View Full Version : Family Gets a Say on FBI Kennedy File

04-12-2010, 08:36 PM
Edward M. Kennedy’s family will be given a rare opportunity to raise objections before the public disclosure of thousands of pages of the late Massachusetts senator’s exhaustive and secret FBI file, according to bureau officials and advisers to the family.

The accommodation, though uncommon, will help ensure that the release of material on Kennedy gathered by agents throughout much of his life will not violate the privacy rights of his surviving relatives, those involved in the process said.

“In certain circumstances [such as] the family of victims of crimes or, as in this case . . . a public official, [the FBI] may coordinate the release of certain material with the family,’’ said Dennis Argall, an FBI spokesman, adding that the practice was rare. “The family of a deceased person may have a privacy interest.’’

Three FBI officials said the bureau has nearly completed its review of 3,000 pages of Kennedy’s FBI file. Those pages constitute only the first installment in an unusually large collection of FBI documents about one of the most famous politicians in modern history, the heir to one of America’s most storied political dynasties, and the frequent source of fodder for the tabloids.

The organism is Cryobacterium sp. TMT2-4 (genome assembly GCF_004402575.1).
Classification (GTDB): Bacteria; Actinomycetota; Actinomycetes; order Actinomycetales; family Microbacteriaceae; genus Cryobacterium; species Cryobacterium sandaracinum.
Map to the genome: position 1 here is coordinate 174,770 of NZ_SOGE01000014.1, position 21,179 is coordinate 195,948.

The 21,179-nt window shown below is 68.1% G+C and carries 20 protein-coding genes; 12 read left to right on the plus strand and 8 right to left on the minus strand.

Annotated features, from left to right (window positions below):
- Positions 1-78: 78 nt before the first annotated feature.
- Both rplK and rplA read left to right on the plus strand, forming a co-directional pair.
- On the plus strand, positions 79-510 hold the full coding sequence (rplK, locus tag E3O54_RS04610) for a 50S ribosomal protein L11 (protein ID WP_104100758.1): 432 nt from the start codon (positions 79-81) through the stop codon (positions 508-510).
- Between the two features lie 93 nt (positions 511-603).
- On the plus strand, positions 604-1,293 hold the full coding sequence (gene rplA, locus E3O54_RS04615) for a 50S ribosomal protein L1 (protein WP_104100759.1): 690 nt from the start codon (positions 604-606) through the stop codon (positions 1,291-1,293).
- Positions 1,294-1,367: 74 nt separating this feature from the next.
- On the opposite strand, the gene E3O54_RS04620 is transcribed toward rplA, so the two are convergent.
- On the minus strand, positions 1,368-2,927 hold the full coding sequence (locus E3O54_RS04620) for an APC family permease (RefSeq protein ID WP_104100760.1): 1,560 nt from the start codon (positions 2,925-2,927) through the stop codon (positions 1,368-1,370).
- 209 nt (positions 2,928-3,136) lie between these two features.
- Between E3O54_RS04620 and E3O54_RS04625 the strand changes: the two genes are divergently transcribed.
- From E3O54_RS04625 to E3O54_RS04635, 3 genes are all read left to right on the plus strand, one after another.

The FBI’s Record Information Dissemination Section, in Winchester, Va., began expediting requests for the file soon after Kennedy’s death at age 77 from brain cancer in August. Those requests were filed by the Globe and other news media under the Freedom of Information Act.

Before releasing the documents, however, the FBI says it will give the Kennedys a chance to weigh in. And while the family will not have any legal power to demand that information be withheld, the bureau said it will take into consideration any privacy concerns.

“But the reason [for objecting] can’t simply be that it is embarrassing’’ information about Kennedy himself, Argall noted, adding that he does not expect the process to cause significant delays in releasing the information.

There are no formal guidelines for consulting family members on the release of FBI files about individuals; Argall said the move is made on a case by case basis.

But he pointed to a 2004 case in which the Supreme Court unanimously ruled that photos of former White House adviser Vince Foster taken by law enforcement officers after he killed himself in 1993 could be withheld from the public to protect the privacy of loved ones.